Now, the criticism of the popular view of disruption strikes me as right on target, but I think it is like a lot of academic topics that become part of the pop intellectual landscape. They quickly become cultural shorthand with little to do with the original ideas. For what it is worth, Clay is a humble guy who has never seemed to claim that he has it all figured out, and, quite frankly, no one in academia feels like "disruptive innovation" as he introduced it is still at the cutting edge of theory.

That being said, it is still a powerful way of thinking about a really, really important question: "Why don't incumbent firms always win?" Clay was one of the first people to ask why firms with the best people and most resources don't innovate over and over again: why did Kodak fail to create digital cameras? Why did DEC not come up with the PC? Disruptive innovation is one piece of the answer to this puzzle, and to attack it in isolation, or to blame Clay for annoying startup guys, seems disingenuous.
Bizarrely enough, there seems to be some noise around this in the case for the iPhone, namely, why is android not disrupting the iPhone? The real question is, why is it important to someone that Android is, or is not, "disrupting" the iPhone? Why is disruption important here, instead of more prosaic measures such as stealing market share, or mind share, or developer support, or whatever is actually important? To the degree that these two are imperfect substitutes, how much are they even in the same market? Most importantly, why is this the framing at all? When it comes to mobile and the changes it is bringing, surely there are more important questions than "Apple vs Google".

Friday, June 13, 2014

Pfeffer on Amazon

Jeffrey Pfeffer, who oscillates between Machiavellian calculation and almost gullible open-heartedness, as a good article on why Amazon is more ruthless than Walmart:
But it’s Amazon’s relationship with its suppliers that makes the company worse than Walmart. There’s no doubt that Walmart pressures suppliers for the lowest possible price. But once the products are in the stores, both Walmart and the chosen suppliers’ interests are well aligned — to sell as much as possible of the stocked items. It costs money to build stores and ship products to them. Having chosen a supplier and negotiated a deal, there is at least some degree of temporary commitment by Walmart to the vendor.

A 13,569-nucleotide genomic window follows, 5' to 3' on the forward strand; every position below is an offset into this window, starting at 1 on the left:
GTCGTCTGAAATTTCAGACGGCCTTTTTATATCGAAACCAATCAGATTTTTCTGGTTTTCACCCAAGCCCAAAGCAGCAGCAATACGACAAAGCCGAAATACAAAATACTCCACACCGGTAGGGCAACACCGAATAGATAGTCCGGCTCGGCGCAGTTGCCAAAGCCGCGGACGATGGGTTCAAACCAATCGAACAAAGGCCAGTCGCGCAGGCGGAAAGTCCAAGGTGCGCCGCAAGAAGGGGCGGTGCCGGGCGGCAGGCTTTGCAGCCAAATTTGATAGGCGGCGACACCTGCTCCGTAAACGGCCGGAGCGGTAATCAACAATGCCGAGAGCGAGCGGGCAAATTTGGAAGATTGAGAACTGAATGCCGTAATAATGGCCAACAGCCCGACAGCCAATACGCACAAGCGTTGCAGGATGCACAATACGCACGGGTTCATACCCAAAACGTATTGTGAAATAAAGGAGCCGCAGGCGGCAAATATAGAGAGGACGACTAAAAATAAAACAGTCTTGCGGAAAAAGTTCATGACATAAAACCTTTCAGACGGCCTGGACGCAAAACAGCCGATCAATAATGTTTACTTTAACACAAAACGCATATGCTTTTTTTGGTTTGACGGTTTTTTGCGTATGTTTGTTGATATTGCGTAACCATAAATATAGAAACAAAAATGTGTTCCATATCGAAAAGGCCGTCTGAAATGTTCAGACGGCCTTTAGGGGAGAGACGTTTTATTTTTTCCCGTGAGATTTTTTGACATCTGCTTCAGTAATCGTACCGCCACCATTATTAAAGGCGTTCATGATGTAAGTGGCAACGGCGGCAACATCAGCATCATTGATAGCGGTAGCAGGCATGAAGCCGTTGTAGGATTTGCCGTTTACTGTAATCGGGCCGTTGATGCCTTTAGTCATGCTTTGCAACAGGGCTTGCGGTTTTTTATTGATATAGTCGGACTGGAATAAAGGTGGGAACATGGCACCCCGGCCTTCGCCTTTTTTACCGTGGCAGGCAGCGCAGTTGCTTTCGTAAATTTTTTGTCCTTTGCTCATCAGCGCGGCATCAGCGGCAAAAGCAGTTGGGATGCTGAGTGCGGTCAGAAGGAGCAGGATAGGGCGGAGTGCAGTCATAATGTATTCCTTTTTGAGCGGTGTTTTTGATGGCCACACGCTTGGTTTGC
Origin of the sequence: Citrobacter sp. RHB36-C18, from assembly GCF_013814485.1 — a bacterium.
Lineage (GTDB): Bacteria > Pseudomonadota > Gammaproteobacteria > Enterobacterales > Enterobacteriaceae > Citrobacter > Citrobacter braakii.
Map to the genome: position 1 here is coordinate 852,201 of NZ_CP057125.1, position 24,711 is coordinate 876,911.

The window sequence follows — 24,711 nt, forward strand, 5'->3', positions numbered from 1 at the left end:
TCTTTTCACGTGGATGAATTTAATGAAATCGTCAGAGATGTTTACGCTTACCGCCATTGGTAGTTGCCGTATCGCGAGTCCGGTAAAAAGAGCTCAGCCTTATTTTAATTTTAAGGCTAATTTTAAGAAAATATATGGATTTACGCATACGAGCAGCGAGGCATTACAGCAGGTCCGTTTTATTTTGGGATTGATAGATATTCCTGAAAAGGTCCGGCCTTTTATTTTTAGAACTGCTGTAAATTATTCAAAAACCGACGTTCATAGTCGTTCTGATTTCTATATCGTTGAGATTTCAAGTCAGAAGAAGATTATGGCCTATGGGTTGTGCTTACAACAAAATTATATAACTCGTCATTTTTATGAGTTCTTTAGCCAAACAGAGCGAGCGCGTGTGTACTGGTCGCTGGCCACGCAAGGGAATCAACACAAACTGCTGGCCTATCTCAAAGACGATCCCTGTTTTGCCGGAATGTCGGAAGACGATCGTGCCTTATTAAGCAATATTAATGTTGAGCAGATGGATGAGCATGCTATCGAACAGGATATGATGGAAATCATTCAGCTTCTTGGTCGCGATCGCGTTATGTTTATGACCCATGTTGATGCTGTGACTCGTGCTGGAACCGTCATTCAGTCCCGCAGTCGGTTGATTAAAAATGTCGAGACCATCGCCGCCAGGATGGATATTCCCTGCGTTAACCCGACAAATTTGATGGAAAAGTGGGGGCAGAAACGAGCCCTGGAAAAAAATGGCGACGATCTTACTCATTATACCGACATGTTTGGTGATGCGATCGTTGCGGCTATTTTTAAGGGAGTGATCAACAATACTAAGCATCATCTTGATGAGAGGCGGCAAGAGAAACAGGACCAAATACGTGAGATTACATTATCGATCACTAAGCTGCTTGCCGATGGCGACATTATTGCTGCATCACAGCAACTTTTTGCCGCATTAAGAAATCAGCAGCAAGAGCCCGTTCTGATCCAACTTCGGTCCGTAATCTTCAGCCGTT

By contrast, Amazon — with no stores and an IT infrastructure that makes the cost of adding items to sell close to zero — doesn’t care what you buy, or even which of their online partners you use, as long as you buy the product through Amazon. Simply put, Amazon has less incentive to make any specific supplier successful. To Walmart, for books or anything else, selling a million units of one item is great; selling one unit of a million items is impossible in its physical stores. For Amazon, who cares?
To a certain degree, Walmart and it's suppliers are dependent on one another, while Amazon's suppliers are more interchangable, and thus, disposable. Walmart also engages in extensive supply chain integration requiring co-investment, and this co-dependency means that Walmart really does not want suppliers to completely fail. Not so with Amazon.

I would guess that reporters who write critical stories about Walmart tend not to shop there, but they do shop at Amazon. I'll be curious to see how, if it all, that influences how they choose to frame their articles.

Thursday, June 12, 2014

Cantor and McArdle

My old friend Megan McArdle has a nice article on Eric Cantor's recent loss to Dave Brat. She writes:
If it is true that money can at least help buy elections, and if this is a factor in the fact that American politics leans toward the concerns of the wealthy, then getting the money out of politics would produce a Congress more inclined to raise the minimum wage, as well as create more generous unemployment benefits and richer national health-care benefits -- but also one that is more nativist and socially conservative. If Brat did indeed win because he went after Cantor on immigration, this exemplifies what those candidates would look like.
I'm not sure what she means to say here. Surely a higher minimum wage and more generous welfare state goes hand in hand with nativism? Wouldn't a more socially conservative society, be able to broaden the welfare state further?